Laws from any religion have no place in our secular courts. That's why parents who practice faith healing and wind up killing their kids to to jail. That's why things like animal sacrifice and polygamy are illegal. Secular law trumps religious law in all things. This is already the case, so I feel this law was unnecessary and redundant.

Kelina - posted on 05/14/2012




If you notice in the first line it does say islamic OR other non-US laws in making decisions. My guess would be that islamic is just the most different. Or the most commonly quoted when trying to get out of something. I think it's redundant but a good reminder that if you're living somewhere you abide by their rules. On a smaller scale, I don't really care what you're used to at home, but when you come into my house you're under my rules-simple as that. And my friends kids know it. Why shouldn't the same rule apply to our laws?

Elfrieda - posted on 05/14/2012




I think it's unnecessary at best, and nasty xenophobic rhetoric at worst. Of course the judges will rule according to American laws, they're IN KANSAS! There's no need to have all this hoopla over something that is not actually a problem to begin with. The most I can see happening is the judge saying, "Oh, you're used to thinking of it this way? Hmm, well, since you didn't realize, I won't give you the harshest penalty." But I doubt that would happen much anyway.

Sally - posted on 05/13/2012




If you chose to live in my country then you should live with the same laws as me. Its as simple as that as far as im concerned. You do not get to pick the bits you like i.e health care,benefits etc and dis-regard the parts you don't.

Jenny - posted on 05/12/2012




I think that if they (Islams for example) have disagreements between themselves they should appeal to their Islamic law to sort those out. But if they choose to take matters to the American Courts then they should abide by the American Laws.

If it comes to Islams having broken the amerian law against an american, they should be ruled by that law.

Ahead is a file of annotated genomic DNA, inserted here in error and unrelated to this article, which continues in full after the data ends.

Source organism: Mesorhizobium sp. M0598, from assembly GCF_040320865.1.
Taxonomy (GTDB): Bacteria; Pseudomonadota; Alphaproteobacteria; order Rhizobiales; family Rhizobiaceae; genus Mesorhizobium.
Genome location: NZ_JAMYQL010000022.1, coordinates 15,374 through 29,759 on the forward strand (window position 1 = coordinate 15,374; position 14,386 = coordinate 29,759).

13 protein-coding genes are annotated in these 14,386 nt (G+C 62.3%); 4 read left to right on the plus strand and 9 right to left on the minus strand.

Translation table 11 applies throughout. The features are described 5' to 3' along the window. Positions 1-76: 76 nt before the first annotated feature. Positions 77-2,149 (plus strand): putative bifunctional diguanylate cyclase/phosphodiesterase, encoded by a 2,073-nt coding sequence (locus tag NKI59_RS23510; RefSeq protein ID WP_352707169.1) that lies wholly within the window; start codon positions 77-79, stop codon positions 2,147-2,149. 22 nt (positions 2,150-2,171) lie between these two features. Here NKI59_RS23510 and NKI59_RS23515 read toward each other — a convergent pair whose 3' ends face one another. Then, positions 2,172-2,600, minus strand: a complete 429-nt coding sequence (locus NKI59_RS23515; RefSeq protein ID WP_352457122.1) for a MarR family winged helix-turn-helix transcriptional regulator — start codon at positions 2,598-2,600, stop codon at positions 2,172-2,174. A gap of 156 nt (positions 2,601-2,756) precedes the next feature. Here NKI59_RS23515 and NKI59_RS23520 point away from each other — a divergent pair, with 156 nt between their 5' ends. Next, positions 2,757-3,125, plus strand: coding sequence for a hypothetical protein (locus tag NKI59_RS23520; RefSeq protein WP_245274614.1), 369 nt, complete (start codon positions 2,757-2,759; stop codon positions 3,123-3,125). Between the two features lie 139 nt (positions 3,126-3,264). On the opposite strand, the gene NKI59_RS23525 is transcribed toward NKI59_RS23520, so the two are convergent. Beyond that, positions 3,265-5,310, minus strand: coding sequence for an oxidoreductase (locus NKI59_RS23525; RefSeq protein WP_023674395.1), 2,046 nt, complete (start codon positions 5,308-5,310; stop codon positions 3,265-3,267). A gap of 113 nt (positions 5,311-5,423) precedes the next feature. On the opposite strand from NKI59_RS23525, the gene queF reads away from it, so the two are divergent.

Im sure this ruling goes very deep, and a lot of things must be taken into consideration, like the severity of the crime. Maybe the simplest way would be for this legislation to be passed, then an immigrant into this country will know without a doubt that they will be treated according to American Law for their actions. The line will be clear.

I think it depends also on if they are an American citizen. If so then part of that should be that they are under American law.

ETA: But i do see how because of their religion and culture it might seem unfair to rule them by a foreign law. Im sure there are religious morals or standards or allowances that go directly against the American law. So should an exception be made for the religious person? IDK. I would like to say no, but I can understand how its not so simple, especially since your religion states that the Law of God is above any man made law. (Im not sure that Islam has that claim, but I sure know some Christians that believe this way.)

Denikka - posted on 05/12/2012




If you live in a country, you are subject to their laws. ALL of them. There shouldn't be exceptions if you are a citizen. It's different if you're visiting or whatever, but if you have decided to make a place your home, you abide by the rules. I am completely for this.

[deleted account]

This is a hard one. But when you choose to go and live in a foreign country surely you choose to abide by the law of that country? If you don't agree with the laws you are expected to abide by, then perhaps you should think long and hard before moving to that country. I'm not referring to religious culture, I feel you should be able to bring your religion with you where ever you go, but state and federal law should be respected regardless of your chosen religion.